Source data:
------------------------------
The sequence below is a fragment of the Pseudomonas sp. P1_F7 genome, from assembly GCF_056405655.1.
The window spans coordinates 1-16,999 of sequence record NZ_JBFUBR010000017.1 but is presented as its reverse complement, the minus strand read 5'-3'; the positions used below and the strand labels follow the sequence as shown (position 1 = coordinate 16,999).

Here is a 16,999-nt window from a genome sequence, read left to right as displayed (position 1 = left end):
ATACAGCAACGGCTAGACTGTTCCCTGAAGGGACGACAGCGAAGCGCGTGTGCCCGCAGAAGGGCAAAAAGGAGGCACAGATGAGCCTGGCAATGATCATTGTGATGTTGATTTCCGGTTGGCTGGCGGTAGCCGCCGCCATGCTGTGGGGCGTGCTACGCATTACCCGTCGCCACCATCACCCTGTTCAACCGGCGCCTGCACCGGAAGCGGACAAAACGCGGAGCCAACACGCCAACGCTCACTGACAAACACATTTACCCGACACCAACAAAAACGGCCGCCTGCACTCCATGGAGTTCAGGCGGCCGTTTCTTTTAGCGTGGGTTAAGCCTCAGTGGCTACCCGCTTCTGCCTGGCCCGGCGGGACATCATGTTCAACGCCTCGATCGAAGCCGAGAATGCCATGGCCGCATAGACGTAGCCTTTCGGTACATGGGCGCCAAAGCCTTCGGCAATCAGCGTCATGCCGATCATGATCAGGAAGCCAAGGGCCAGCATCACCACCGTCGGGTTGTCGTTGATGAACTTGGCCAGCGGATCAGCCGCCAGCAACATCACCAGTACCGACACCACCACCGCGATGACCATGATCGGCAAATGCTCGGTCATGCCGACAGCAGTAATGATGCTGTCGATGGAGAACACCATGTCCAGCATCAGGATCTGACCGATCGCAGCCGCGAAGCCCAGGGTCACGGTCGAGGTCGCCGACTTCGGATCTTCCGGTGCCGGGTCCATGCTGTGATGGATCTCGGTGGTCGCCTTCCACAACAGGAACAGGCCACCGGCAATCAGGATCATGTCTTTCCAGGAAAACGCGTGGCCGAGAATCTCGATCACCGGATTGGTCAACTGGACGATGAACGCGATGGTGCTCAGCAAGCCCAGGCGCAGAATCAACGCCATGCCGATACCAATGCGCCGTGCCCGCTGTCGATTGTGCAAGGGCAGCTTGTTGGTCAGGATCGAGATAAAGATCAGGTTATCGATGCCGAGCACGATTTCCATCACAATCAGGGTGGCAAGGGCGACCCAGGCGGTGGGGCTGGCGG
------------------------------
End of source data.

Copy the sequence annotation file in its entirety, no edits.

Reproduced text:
The sequence below is a fragment of the Pseudomonas sp. P1_F7 genome, from assembly GCF_056405655.1.
The window spans coordinates 1-16,999 of sequence record NZ_JBFUBR010000017.1 but is presented as its reverse complement, the minus strand read 5'-3'; the positions used below and the strand labels follow the sequence as shown (position 1 = coordinate 16,999).

Here is a 16,999-nt window from a genome sequence, read left to right as displayed (position 1 = left end):
ATACAGCAACGGCTAGACTGTTCCCTGAAGGGACGACAGCGAAGCGCGTGTGCCCGCAGAAGGGCAAAAAGGAGGCACAGATGAGCCTGGCAATGATCATTGTGATGTTGATTTCCGGTTGGCTGGCGGTAGCCGCCGCCATGCTGTGGGGCGTGCTACGCATTACCCGTCGCCACCATCACCCTGTTCAACCGGCGCCTGCACCGGAAGCGGACAAAACGCGGAGCCAACACGCCAACGCTCACTGACAAACACATTTACCCGACACCAACAAAAACGGCCGCCTGCACTCCATGGAGTTCAGGCGGCCGTTTCTTTTAGCGTGGGTTAAGCCTCAGTGGCTACCCGCTTCTGCCTGGCCCGGCGGGACATCATGTTCAACGCCTCGATCGAAGCCGAGAATGCCATGGCCGCATAGACGTAGCCTTTCGGTACATGGGCGCCAAAGCCTTCGGCAATCAGCGTCATGCCGATCATGATCAGGAAGCCAAGGGCCAGCATCACCACCGTCGGGTTGTCGTTGATGAACTTGGCCAGCGGATCAGCCGCCAGCAACATCACCAGTACCGACACCACCACCGCGATGACCATGATCGGCAAATGCTCGGTCATGCCGACAGCAGTAATGATGCTGTCGATGGAGAACACCATGTCCAGCATCAGGATCTGACCGATCGCAGCCGCGAAGCCCAGGGTCACGGTCGAGGTCGCCGACTTCGGATCTTCCGGTGCCGGGTCCATGCTGTGATGGATCTCGGTGGTCGCCTTCCACAACAGGAACAGGCCACCGGCAATCAGGATCATGTCTTTCCAGGAAAACGCGTGGCCGAGAATCTCGATCACCGGATTGGTCAACTGGACGATGAACGCGATGGTGCTCAGCAAGCCCAGGCGCAGAATCAACGCCATGCCGATACCAATGCGCCGTGCCCGCTGTCGATTGTGCAAGGGCAGCTTGTTGGTCAGGATCGAGATAAAGATCAGGTTATCGATGCCGAGCACGATTTCCATCACAATCAGGGTGGCAAGGGCGACCCAGGCGGTGGGGCTGGCGG